- The Tanzania Civil Aviation Authority (TCAA) reopened the country’s airspace to both scheduled and non-scheduled international flights on May 18, 2020.
- By the time Tanzania closed its airspace on April 11, 2020 in the wake of the Covid-19 outbreak, all airlines, except Ethiopian Airlines, had grounded operations.
Dar es Salaam. For now, the government of Tanzania has no plan to offer a special relief package for the aviation industry on the grounds that no one - including the govt. itself - was left unscathed by the effects of the coronavirus outbreak, The Citizen has learned.
This means that it has turned down pleas by aviation players who have been calling for aviation-specific atonement measures like tax relief, affordable loans - or a special fund to boost the aviation industry.
Speaking last week in an exclusive interview with The Citizen, government chief spokesman Hassan Abbasi, queried: “How can we offer a special relief package while everyone - including airlines, ground handlers and the government itself - were feeling the pinch of the pandemic? The government has so far done a significant job to rescue the aviation industry. Opening the country’s airspace is itself a huge step,” Dr Abbasi explained.
The Tanzania Civil Aviation Authority (TCAA) reopened the country’s airspace to both scheduled and non-scheduled international flights on May 18, 2020.
By the time Tanzania closed its airspace on April 11, 2020 in the wake of the Covid-19 outbreak, all airlines, except Ethiopian Airlines, had grounded operations.
“Now that we have opened our airspace business has resumed. Airlines are coming in,” said Dr Abbasi.
So far, 12 out of 19 airlines have resumed their flights into the country after the airlines have been grounded since March as the Covid-19 pandemic shut down nonessential travel, according to the Julius Nyerere International Airport (JNIA) Terminal III acting manager Barton Komba.
The airlines that have resumed flights are Uganda Airlines, Qatar Airways, Ethiopian Airlines, Emirates, Oman Air, Kenya Airways (KQ), RwandAir, KLM, Flydubai, Turkish Airlines, Swiss Air and Egypt Air. But aviation stakeholders said despite the airlines resuming their flights, they were operating at a limited capacity, a trend that calls for aviation-specific relief measures to help mitigate the impact of the pandemic on the aviation sector.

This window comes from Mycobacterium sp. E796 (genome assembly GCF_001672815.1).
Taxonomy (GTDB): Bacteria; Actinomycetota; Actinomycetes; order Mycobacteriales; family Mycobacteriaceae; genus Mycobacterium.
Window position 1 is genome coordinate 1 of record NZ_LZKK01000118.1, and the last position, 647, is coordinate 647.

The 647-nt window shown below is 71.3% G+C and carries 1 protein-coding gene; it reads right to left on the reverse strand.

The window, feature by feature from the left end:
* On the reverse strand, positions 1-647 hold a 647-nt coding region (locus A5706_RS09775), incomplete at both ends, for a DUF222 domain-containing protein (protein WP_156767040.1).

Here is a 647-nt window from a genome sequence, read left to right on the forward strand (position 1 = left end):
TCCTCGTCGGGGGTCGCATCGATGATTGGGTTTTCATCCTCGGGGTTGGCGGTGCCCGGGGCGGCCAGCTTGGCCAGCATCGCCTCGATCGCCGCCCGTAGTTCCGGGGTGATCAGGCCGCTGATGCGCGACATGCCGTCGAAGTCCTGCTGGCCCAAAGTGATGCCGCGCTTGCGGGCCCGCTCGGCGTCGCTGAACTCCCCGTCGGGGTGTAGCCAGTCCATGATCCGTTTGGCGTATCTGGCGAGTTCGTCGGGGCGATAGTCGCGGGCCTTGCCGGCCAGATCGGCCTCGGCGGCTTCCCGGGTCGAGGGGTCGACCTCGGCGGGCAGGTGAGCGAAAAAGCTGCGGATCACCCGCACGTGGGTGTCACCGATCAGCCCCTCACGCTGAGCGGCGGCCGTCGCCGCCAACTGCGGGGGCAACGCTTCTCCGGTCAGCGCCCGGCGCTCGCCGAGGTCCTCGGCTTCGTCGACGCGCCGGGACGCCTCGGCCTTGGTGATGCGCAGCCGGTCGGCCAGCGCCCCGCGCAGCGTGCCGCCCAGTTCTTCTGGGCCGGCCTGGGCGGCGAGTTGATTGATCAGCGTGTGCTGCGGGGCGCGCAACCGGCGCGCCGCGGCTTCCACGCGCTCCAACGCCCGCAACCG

Recently, Precision Air managing director Patrick Mwanri said: “We are flying at a limited frequency. Our frequencies have been cut to one daily, down from seven daily.”
He said domestic travel is bouncing back quicker from the current crisis than international travel which is still impacted by factors such as border restrictions and quarantines in a number of countries. For international travel Precision Air, which is only flying to Nairobi, Kenya is operating at ten percent of the pre-Covid capacity.
When it comes to domestic operations, the airline is now operating at 50 percent of the pre-Covid-19 capacity, well above from ten percent between April and May.
In June last year, Precision Air corporate affairs and marketing manager Hillary Mremi called for deferring payment of landing, parking, departure and navigation charges levied on the sector.
Going by the Tanzania Airports Authority (TAA)’s figures, the landing charge per 1,000Kg aircraft at Dar es Salaam, Kilimanjaro, Zanzibar and Pemba airports is $5.
Parking charges for aircraft of up to 20,000Kg stand at Sh1,000 and $6 per 12 hours for airlines registered in Tanzania and foreign ones respectively. Departure taxes for domestic and international travellers are Sh13,000 and $49.
Mr Mremi was of the view that relief measures should also include a temporary loans and or a special fund for boosting the aviation industry. “Going back to normal operations will not be an easy task. We need the government’s support to address the financial impact,” Mr Mremi told The Citizen.
Air Tanzania Company Limited (ATCL) managing director Ladislaus Matindi said many countries were limiting a number of frequencies to two/three per week even if the capacity was higher than that.
“We expect a stimulus package to rescue the industry,” Mr Matindi was recently quoted by The Citizen as saying.
He said for the domestic market, somehow the market has normalised, with the national carrier operating at between 90 and 95 percent of its pre-Covid capacity.
At the peak of the pandemic - from March up to September 2020 - operations fell by 80 percent.